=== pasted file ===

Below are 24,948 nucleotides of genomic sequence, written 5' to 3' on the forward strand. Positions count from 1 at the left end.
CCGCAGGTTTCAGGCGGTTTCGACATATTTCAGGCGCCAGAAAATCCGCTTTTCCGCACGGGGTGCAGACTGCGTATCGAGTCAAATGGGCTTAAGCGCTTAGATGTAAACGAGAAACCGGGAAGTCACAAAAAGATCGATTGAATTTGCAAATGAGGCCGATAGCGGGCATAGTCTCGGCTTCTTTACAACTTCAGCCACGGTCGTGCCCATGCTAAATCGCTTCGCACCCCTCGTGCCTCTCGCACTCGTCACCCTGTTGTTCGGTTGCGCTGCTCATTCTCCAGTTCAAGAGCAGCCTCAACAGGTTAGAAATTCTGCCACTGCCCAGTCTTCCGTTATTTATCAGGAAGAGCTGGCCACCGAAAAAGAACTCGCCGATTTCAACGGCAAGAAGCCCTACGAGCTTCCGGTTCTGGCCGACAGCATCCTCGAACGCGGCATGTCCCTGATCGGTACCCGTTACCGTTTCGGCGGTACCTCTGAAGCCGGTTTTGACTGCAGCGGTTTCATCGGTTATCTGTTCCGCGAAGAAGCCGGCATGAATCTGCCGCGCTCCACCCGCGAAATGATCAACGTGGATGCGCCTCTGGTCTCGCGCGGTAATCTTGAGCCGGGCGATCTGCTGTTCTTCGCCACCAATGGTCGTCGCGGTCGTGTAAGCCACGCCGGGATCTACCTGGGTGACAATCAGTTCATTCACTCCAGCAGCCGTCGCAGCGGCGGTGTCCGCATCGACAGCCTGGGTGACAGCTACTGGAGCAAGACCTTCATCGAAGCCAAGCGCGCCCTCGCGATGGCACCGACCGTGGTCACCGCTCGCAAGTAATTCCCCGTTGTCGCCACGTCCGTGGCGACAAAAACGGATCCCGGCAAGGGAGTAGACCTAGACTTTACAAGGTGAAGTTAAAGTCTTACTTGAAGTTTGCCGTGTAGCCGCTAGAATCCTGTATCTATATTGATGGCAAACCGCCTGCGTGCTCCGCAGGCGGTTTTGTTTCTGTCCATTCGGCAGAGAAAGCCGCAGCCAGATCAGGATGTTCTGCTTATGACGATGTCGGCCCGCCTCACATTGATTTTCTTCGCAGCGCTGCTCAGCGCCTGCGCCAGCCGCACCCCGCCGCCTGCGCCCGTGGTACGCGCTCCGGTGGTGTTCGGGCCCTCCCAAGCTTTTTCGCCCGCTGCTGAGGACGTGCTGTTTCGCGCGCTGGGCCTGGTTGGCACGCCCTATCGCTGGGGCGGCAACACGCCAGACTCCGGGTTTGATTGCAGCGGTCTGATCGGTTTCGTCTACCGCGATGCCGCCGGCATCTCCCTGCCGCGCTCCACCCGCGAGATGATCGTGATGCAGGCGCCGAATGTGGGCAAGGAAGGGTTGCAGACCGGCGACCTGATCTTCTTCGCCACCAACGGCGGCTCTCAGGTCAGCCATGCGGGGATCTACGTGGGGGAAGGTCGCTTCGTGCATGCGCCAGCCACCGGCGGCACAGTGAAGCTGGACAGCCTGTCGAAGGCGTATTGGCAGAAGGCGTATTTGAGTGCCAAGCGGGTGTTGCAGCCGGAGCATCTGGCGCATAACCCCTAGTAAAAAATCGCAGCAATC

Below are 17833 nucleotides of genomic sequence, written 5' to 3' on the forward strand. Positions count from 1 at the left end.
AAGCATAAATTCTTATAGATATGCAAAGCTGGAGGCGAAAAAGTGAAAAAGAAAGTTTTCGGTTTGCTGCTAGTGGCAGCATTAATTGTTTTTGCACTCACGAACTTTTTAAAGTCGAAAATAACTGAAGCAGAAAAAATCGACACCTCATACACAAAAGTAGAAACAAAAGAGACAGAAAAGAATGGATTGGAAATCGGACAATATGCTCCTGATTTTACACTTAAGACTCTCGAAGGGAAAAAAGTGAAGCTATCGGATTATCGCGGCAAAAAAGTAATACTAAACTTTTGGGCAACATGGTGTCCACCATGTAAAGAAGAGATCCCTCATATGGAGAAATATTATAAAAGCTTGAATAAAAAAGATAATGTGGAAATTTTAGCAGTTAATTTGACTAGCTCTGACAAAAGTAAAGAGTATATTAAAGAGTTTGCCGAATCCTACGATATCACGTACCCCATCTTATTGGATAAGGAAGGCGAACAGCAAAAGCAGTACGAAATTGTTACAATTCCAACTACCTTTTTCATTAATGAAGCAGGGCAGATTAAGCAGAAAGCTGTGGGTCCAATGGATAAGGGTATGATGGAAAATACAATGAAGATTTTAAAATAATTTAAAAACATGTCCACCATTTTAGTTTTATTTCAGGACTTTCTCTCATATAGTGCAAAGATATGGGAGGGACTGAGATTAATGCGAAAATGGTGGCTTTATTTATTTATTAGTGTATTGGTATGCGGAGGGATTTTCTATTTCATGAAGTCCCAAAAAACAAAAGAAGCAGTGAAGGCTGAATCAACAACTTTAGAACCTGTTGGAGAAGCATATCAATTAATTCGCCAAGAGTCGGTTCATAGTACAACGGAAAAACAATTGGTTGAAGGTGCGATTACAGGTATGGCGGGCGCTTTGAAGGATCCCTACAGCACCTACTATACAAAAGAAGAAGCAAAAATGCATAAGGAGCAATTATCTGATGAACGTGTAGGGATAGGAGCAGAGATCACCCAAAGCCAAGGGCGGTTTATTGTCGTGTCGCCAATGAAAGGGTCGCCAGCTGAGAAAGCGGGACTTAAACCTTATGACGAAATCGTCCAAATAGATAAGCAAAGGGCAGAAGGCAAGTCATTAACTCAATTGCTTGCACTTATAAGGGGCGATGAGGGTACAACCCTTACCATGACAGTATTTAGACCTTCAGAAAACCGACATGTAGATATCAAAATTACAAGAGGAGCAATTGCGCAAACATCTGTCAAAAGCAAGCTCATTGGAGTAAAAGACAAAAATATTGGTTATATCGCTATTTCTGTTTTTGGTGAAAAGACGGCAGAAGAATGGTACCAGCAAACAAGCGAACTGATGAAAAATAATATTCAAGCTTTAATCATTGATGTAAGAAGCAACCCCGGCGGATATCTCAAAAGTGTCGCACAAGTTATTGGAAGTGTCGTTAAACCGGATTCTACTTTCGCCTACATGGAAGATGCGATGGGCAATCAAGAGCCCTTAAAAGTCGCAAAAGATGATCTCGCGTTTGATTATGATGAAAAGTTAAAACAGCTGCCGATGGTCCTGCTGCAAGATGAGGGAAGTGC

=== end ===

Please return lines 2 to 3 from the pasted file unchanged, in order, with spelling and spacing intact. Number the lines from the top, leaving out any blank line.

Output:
CCGCAGGTTTCAGGCGGTTTCGACATATTTCAGGCGCCAGAAAATCCGCTTTTCCGCACGGGGTGCAGACTGCGTATCGAGTCAAATGGGCTTAAGCGCTTAGATGTAAACGAGAAACCGGGAAGTCACAAAAAGATCGATTGAATTTGCAAATGAGGCCGATAGCGGGCATAGTCTCGGCTTCTTTACAACTTCAGCCACGGTCGTGCCCATGCTAAATCGCTTCGCACCCCTCGTGCCTCTCGCACTCGTCACCCTGTTGTTCGGTTGCGCTGCTCATTCTCCAGTTCAAGAGCAGCCTCAACAGGTTAGAAATTCTGCCACTGCCCAGTCTTCCGTTATTTATCAGGAAGAGCTGGCCACCGAAAAAGAACTCGCCGATTTCAACGGCAAGAAGCCCTACGAGCTTCCGGTTCTGGCCGACAGCATCCTCGAACGCGGCATGTCCCTGATCGGTACCCGTTACCGTTTCGGCGGTACCTCTGAAGCCGGTTTTGACTGCAGCGGTTTCATCGGTTATCTGTTCCGCGAAGAAGCCGGCATGAATCTGCCGCGCTCCACCCGCGAAATGATCAACGTGGATGCGCCTCTGGTCTCGCGCGGTAATCTTGAGCCGGGCGATCTGCTGTTCTTCGCCACCAATGGTCGTCGCGGTCGTGTAAGCCACGCCGGGATCTACCTGGGTGACAATCAGTTCATTCACTCCAGCAGCCGTCGCAGCGGCGGTGTCCGCATCGACAGCCTGGGTGACAGCTACTGGAGCAAGACCTTCATCGAAGCCAAGCGCGCCCTCGCGATGGCACCGACCGTGGTCACCGCTCGCAAGTAATTCCCCGTTGTCGCCACGTCCGTGGCGACAAAAACGGATCCCGGCAAGGGAGTAGACCTAGACTTTACAAGGTGAAGTTAAAGTCTTACTTGAAGTTTGCCGTGTAGCCGCTAGAATCCTGTATCTATATTGATGGCAAACCGCCTGCGTGCTCCGCAGGCGGTTTTGTTTCTGTCCATTCGGCAGAGAAAGCCGCAGCCAGATCAGGATGTTCTGCTTATGACGATGTCGGCCCGCCTCACATTGATTTTCTTCGCAGCGCTGCTCAGCGCCTGCGCCAGCCGCACCCCGCCGCCTGCGCCCGTGGTACGCGCTCCGGTGGTGTTCGGGCCCTCCCAAGCTTTTTCGCCCGCTGCTGAGGACGTGCTGTTTCGCGCGCTGGGCCTGGTTGGCACGCCCTATCGCTGGGGCGGCAACACGCCAGACTCCGGGTTTGATTGCAGCGGTCTGATCGGTTTCGTCTACCGCGATGCCGCCGGCATCTCCCTGCCGCGCTCCACCCGCGAGATGATCGTGATGCAGGCGCCGAATGTGGGCAAGGAAGGGTTGCAGACCGGCGACCTGATCTTCTTCGCCACCAACGGCGGCTCTCAGGTCAGCCATGCGGGGATCTACGTGGGGGAAGGTCGCTTCGTGCATGCGCCAGCCACCGGCGGCACAGTGAAGCTGGACAGCCTGTCGAAGGCGTATTGGCAGAAGGCGTATTTGAGTGCCAAGCGGGTGTTGCAGCCGGAGCATCTGGCGCATAACCCCTAGTAAAAAATCGCAGCAATC

Below are 17833 nucleotides of genomic sequence, written 5' to 3' on the forward strand. Positions count from 1 at the left end.